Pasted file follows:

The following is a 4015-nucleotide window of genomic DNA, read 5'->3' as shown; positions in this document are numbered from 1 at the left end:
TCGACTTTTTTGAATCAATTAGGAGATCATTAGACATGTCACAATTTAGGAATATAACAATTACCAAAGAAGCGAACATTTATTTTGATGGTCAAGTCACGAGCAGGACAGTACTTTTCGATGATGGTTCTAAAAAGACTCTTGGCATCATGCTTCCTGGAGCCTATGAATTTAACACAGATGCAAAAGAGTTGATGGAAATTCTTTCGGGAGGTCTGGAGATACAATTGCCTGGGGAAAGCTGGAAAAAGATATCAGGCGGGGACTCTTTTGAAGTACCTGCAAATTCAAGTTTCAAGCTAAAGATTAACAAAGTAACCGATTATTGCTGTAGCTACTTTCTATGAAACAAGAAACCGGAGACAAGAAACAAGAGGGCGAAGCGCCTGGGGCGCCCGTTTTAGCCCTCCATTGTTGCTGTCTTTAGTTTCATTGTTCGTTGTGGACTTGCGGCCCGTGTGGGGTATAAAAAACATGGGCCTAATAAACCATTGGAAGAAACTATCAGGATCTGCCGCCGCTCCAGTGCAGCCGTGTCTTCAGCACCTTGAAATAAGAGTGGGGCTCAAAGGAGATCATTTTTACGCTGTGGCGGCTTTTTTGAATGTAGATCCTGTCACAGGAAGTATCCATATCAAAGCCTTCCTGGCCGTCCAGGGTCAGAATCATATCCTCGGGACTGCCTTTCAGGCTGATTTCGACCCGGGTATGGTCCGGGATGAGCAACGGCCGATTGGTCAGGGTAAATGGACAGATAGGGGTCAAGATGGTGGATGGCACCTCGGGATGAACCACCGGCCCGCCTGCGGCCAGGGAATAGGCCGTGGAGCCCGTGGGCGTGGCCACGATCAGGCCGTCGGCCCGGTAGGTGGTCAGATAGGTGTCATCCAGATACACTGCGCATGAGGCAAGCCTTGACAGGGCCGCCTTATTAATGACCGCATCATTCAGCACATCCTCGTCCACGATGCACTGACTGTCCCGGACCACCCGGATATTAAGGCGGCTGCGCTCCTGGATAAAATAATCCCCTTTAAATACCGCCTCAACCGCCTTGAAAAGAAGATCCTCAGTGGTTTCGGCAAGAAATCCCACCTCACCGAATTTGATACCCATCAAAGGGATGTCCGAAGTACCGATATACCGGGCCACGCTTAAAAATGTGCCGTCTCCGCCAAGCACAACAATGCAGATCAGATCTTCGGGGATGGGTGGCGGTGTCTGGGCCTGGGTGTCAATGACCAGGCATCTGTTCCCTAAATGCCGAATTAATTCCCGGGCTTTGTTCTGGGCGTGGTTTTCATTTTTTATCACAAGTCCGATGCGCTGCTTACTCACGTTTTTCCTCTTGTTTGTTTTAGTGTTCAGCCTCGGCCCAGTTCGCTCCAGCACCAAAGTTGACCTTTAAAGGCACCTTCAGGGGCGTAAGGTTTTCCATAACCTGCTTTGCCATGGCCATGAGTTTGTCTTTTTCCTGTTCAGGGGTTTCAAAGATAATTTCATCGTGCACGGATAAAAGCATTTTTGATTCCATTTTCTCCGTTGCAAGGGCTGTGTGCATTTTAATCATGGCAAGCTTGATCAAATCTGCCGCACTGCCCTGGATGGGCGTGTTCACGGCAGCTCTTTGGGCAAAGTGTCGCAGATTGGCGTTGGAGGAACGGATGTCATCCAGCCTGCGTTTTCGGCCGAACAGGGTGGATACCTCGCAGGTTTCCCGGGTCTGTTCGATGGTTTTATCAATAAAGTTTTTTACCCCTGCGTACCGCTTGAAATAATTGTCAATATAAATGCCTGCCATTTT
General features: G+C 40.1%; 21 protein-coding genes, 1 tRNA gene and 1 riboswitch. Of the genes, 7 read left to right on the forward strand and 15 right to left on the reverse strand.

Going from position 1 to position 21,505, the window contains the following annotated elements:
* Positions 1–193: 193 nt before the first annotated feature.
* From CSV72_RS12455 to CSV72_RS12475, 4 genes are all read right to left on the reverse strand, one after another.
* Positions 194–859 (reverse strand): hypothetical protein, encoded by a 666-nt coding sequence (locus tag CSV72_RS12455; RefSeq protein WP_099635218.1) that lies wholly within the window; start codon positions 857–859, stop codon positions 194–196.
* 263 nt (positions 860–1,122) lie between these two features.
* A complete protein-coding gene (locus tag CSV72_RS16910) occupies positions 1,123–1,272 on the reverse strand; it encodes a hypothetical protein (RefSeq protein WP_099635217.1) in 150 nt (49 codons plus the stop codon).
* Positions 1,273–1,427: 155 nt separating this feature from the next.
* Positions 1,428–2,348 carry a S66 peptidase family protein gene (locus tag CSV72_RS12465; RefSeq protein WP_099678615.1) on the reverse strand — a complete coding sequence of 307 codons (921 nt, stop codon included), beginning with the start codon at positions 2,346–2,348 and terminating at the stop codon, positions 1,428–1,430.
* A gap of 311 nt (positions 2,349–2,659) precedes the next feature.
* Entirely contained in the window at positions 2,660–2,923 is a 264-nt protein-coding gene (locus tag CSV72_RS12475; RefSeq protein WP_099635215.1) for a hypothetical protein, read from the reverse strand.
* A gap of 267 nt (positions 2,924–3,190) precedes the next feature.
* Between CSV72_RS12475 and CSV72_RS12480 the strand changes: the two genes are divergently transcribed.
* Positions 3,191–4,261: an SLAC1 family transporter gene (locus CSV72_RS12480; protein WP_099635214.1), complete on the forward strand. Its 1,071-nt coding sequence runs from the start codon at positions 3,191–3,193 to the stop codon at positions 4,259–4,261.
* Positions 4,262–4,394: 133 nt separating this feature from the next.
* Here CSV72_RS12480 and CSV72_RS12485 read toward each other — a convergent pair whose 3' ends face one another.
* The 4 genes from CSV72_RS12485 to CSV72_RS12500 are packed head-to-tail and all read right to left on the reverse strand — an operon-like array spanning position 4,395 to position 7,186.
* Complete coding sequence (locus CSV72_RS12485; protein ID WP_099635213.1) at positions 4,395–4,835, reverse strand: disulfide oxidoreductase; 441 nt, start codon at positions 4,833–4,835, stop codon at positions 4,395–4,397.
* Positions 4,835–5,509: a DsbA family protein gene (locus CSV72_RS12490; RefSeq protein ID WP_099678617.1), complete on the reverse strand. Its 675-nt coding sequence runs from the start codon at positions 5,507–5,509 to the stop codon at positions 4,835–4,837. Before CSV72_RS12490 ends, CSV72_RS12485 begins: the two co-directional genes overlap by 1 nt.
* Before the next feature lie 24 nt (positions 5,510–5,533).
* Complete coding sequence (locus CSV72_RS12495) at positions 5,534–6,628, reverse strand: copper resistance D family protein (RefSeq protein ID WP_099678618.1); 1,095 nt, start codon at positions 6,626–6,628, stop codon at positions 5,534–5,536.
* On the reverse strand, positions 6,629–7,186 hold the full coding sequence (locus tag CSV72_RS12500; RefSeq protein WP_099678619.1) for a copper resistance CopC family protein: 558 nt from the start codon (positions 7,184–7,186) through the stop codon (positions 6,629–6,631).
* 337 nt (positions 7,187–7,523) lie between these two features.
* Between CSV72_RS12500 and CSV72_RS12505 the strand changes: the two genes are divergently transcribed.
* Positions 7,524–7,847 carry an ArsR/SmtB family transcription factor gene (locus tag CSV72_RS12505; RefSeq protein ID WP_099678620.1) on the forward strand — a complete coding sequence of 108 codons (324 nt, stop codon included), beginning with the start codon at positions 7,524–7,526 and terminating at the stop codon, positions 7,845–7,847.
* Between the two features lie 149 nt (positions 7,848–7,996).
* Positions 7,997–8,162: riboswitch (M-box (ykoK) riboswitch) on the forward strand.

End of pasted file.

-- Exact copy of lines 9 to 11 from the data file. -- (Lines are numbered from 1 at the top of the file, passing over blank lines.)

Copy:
* A complete protein-coding gene (locus tag CSV72_RS16910) occupies positions 1,123–1,272 on the reverse strand; it encodes a hypothetical protein (RefSeq protein WP_099635217.1) in 150 nt (49 codons plus the stop codon).
* Positions 1,273–1,427: 155 nt separating this feature from the next.
* Positions 1,428–2,348 carry a S66 peptidase family protein gene (locus tag CSV72_RS12465; RefSeq protein WP_099678615.1) on the reverse strand — a complete coding sequence of 307 codons (921 nt, stop codon included), beginning with the start codon at positions 2,346–2,348 and terminating at the stop codon, positions 1,428–1,430.